- Describing feelings. You can start by talking about the fact anxiety appears because of tough feelings. You can also use some examples of the feelings the child might have felt in the past.
- Helping them understand triggers. Allow the child to understand that specific things might trigger someone. Times the child may have felt this could include being alone without their parents at school or getting lost in a crowded place.
- Bringing up physical sensations. Sometimes anxiety can cause someone to feel an upset stomach, or like their heart is beating too fast. Try to explain to the child how these things are normal for someone who is anxious so they can recognize and talk about it.
- Suggesting how someone might worry. It is important to explain what types of worries people might have, so a child understands they are not alone in them. Tell them that anxious people have very strong concerns that something bad might happen, or that they might mess up or get embarrassed.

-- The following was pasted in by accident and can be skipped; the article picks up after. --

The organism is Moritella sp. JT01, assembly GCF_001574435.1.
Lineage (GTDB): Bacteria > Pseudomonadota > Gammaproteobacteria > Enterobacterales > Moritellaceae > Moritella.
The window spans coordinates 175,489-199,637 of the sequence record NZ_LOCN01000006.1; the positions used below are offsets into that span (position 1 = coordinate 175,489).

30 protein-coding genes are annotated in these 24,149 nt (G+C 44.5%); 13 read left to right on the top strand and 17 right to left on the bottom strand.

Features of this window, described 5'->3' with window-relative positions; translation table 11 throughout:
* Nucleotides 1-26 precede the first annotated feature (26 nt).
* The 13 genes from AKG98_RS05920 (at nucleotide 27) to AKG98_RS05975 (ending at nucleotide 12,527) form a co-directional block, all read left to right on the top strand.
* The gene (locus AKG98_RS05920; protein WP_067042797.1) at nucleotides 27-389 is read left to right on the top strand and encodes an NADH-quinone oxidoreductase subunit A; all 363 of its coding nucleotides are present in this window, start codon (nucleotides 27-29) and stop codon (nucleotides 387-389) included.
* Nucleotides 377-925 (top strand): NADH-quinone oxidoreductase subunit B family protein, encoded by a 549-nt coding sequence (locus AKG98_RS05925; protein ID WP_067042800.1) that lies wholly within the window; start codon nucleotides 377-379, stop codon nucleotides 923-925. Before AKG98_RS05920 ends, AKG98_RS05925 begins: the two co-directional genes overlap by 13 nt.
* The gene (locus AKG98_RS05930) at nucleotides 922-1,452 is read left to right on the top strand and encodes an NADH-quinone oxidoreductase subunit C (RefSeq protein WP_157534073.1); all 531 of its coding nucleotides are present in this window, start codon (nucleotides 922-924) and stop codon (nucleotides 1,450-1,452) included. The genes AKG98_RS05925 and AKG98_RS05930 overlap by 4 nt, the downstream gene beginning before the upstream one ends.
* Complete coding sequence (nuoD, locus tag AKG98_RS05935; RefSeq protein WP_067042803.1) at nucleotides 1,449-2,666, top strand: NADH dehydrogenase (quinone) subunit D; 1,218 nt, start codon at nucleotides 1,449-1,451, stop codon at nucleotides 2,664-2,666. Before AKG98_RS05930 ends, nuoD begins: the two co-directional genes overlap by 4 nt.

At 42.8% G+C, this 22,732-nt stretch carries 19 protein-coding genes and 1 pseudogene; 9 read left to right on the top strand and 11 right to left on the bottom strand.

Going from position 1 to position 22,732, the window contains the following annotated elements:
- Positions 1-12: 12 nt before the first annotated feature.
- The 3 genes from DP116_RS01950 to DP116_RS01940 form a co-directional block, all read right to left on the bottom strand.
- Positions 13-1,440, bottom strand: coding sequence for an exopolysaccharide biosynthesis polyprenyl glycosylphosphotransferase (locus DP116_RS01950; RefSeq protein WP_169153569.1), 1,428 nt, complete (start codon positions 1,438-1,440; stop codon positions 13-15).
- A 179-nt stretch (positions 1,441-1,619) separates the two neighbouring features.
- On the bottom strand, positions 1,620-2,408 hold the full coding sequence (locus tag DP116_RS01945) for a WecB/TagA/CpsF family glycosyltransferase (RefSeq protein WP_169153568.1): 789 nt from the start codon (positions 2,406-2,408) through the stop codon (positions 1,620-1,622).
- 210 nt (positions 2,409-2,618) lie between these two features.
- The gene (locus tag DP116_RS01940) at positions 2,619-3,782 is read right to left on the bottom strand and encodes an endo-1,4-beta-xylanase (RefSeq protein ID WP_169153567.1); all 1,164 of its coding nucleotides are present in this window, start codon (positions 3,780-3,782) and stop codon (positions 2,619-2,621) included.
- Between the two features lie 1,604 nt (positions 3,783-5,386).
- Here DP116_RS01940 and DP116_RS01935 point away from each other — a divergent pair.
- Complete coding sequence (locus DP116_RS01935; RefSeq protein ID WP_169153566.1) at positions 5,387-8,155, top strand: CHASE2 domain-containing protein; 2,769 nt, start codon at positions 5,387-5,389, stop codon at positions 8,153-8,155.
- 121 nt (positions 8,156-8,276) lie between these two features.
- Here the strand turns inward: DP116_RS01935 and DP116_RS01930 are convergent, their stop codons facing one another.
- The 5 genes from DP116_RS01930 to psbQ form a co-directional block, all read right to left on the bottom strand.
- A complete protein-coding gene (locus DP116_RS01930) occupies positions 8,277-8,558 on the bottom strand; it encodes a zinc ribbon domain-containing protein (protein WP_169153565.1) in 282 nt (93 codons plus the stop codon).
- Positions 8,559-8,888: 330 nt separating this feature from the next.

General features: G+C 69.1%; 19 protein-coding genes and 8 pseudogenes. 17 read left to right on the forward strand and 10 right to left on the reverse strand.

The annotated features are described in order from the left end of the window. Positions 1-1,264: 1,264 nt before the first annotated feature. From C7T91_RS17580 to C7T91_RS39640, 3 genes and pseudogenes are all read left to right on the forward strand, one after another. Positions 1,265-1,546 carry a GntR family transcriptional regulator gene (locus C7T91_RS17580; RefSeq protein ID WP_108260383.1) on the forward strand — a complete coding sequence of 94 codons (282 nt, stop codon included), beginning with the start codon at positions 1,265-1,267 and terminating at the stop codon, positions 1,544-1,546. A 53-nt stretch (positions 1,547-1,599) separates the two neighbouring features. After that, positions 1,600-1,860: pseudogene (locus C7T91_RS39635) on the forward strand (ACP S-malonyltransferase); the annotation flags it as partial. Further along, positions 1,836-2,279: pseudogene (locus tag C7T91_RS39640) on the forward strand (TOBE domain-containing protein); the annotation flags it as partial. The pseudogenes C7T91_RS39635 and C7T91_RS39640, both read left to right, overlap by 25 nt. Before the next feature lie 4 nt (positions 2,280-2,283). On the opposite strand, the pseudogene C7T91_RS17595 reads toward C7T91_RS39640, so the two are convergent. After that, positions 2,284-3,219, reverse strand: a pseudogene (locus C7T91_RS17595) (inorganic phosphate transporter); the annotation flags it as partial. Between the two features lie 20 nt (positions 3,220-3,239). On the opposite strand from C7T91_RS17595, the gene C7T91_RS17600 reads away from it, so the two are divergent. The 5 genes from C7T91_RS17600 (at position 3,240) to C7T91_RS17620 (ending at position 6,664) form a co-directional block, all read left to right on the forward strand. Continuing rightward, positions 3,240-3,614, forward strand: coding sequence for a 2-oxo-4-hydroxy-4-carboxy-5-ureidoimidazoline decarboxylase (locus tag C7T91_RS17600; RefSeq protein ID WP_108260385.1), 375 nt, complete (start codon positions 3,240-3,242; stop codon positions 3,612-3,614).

- Normalizing Everything. You want the child to come out of the conversation knowing they can talk if they feel these things. So, try to help them understand that asking about it is ok and that sometimes people feel these things, even if they need help with them.
Validate Their Concerns
You need the child to understand that their feelings about a situation are valid. This is true regardless of if they are the person who might receive anxiety treatment, or if it is someone else they know. Help them know that it is ok to feel worried or scared and that you are there to support them.
Remind them that many people feel those things and that sometimes they are normal, but other times people need a little help to get past them. This helps them comprehend the idea that it is not something to be scared of talking about, and might help them reach out to you in the future.
Use Stories and Analogies
Children will often learn much easier when offered stories that relate to their situation. You can even use an analogy that relates to their life to help them step into someone else's shoes.